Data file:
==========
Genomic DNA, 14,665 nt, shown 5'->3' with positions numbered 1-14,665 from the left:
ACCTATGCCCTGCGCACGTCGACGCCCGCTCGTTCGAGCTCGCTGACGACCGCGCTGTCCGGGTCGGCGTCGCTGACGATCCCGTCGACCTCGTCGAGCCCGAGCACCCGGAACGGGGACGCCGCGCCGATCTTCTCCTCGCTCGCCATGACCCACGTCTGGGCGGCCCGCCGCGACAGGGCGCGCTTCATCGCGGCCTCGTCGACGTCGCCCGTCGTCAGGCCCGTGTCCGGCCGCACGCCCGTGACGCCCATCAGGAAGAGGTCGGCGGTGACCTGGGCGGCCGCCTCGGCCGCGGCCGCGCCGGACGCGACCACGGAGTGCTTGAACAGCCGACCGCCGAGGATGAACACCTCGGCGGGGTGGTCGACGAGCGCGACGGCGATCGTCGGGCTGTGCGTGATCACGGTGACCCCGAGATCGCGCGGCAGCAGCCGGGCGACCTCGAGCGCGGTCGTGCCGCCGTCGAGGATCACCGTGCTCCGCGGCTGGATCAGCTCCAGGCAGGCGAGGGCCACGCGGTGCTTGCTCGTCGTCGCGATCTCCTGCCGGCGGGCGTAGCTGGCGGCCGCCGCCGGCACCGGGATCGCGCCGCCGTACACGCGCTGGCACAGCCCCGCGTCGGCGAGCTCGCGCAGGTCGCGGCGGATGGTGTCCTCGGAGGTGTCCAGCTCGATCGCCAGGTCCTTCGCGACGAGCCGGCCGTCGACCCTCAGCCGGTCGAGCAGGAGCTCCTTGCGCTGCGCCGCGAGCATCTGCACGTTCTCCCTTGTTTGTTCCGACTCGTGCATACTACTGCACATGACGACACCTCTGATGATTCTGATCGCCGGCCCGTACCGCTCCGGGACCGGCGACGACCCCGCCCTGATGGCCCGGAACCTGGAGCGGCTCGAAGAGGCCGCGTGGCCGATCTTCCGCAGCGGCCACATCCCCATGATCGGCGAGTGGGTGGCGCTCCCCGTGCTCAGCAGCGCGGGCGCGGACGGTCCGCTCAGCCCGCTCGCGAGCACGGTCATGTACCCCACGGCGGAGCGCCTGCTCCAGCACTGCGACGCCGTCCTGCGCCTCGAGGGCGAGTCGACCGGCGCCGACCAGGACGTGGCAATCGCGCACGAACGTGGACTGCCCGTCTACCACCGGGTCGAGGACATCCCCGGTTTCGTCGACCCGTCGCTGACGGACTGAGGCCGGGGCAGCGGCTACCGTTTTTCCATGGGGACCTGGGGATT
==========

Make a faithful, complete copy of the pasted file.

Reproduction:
Genomic DNA, 14,665 nt, shown 5'->3' with positions numbered 1-14,665 from the left:
ACCTATGCCCTGCGCACGTCGACGCCCGCTCGTTCGAGCTCGCTGACGACCGCGCTGTCCGGGTCGGCGTCGCTGACGATCCCGTCGACCTCGTCGAGCCCGAGCACCCGGAACGGGGACGCCGCGCCGATCTTCTCCTCGCTCGCCATGACCCACGTCTGGGCGGCCCGCCGCGACAGGGCGCGCTTCATCGCGGCCTCGTCGACGTCGCCCGTCGTCAGGCCCGTGTCCGGCCGCACGCCCGTGACGCCCATCAGGAAGAGGTCGGCGGTGACCTGGGCGGCCGCCTCGGCCGCGGCCGCGCCGGACGCGACCACGGAGTGCTTGAACAGCCGACCGCCGAGGATGAACACCTCGGCGGGGTGGTCGACGAGCGCGACGGCGATCGTCGGGCTGTGCGTGATCACGGTGACCCCGAGATCGCGCGGCAGCAGCCGGGCGACCTCGAGCGCGGTCGTGCCGCCGTCGAGGATCACCGTGCTCCGCGGCTGGATCAGCTCCAGGCAGGCGAGGGCCACGCGGTGCTTGCTCGTCGTCGCGATCTCCTGCCGGCGGGCGTAGCTGGCGGCCGCCGCCGGCACCGGGATCGCGCCGCCGTACACGCGCTGGCACAGCCCCGCGTCGGCGAGCTCGCGCAGGTCGCGGCGGATGGTGTCCTCGGAGGTGTCCAGCTCGATCGCCAGGTCCTTCGCGACGAGCCGGCCGTCGACCCTCAGCCGGTCGAGCAGGAGCTCCTTGCGCTGCGCCGCGAGCATCTGCACGTTCTCCCTTGTTTGTTCCGACTCGTGCATACTACTGCACATGACGACACCTCTGATGATTCTGATCGCCGGCCCGTACCGCTCCGGGACCGGCGACGACCCCGCCCTGATGGCCCGGAACCTGGAGCGGCTCGAAGAGGCCGCGTGGCCGATCTTCCGCAGCGGCCACATCCCCATGATCGGCGAGTGGGTGGCGCTCCCCGTGCTCAGCAGCGCGGGCGCGGACGGTCCGCTCAGCCCGCTCGCGAGCACGGTCATGTACCCCACGGCGGAGCGCCTGCTCCAGCACTGCGACGCCGTCCTGCGCCTCGAGGGCGAGTCGACCGGCGCCGACCAGGACGTGGCAATCGCGCACGAACGTGGACTGCCCGTCTACCACCGGGTCGAGGACATCCCCGGTTTCGTCGACCCGTCGCTGACGGACTGAGGCCGGGGCAGCGGCTACCGTTTTTCCATGGGGACCTGGGGATT